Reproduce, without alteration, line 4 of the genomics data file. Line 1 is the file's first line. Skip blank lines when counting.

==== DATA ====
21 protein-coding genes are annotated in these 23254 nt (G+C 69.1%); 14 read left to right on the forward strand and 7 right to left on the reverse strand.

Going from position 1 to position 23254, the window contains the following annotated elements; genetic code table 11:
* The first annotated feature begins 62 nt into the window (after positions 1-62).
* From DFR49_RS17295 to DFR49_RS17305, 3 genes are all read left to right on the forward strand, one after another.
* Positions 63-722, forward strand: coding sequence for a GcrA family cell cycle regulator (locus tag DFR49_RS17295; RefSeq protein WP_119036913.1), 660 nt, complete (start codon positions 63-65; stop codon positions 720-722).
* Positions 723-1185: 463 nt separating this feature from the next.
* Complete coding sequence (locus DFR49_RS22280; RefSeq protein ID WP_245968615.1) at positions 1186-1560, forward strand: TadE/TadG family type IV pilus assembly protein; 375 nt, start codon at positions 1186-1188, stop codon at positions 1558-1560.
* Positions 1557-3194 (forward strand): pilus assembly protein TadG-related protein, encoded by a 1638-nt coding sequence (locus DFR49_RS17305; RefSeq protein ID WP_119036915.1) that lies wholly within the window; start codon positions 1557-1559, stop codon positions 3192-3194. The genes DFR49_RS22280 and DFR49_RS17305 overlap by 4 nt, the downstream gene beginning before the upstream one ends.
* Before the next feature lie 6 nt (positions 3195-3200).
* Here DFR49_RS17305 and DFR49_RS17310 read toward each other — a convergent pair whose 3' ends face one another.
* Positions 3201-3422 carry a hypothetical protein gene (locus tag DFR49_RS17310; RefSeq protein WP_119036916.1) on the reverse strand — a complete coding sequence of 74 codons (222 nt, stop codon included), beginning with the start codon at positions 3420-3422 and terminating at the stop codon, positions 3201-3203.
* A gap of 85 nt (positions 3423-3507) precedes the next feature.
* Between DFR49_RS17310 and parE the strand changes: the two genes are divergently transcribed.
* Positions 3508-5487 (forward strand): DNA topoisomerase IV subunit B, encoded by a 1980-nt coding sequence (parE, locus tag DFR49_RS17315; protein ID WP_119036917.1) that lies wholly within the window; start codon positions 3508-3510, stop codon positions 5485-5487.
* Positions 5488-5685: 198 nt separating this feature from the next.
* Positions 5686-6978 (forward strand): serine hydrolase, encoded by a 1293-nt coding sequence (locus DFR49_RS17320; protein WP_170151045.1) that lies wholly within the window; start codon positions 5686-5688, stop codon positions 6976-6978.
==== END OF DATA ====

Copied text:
* From DFR49_RS17295 to DFR49_RS17305, 3 genes are all read left to right on the forward strand, one after another.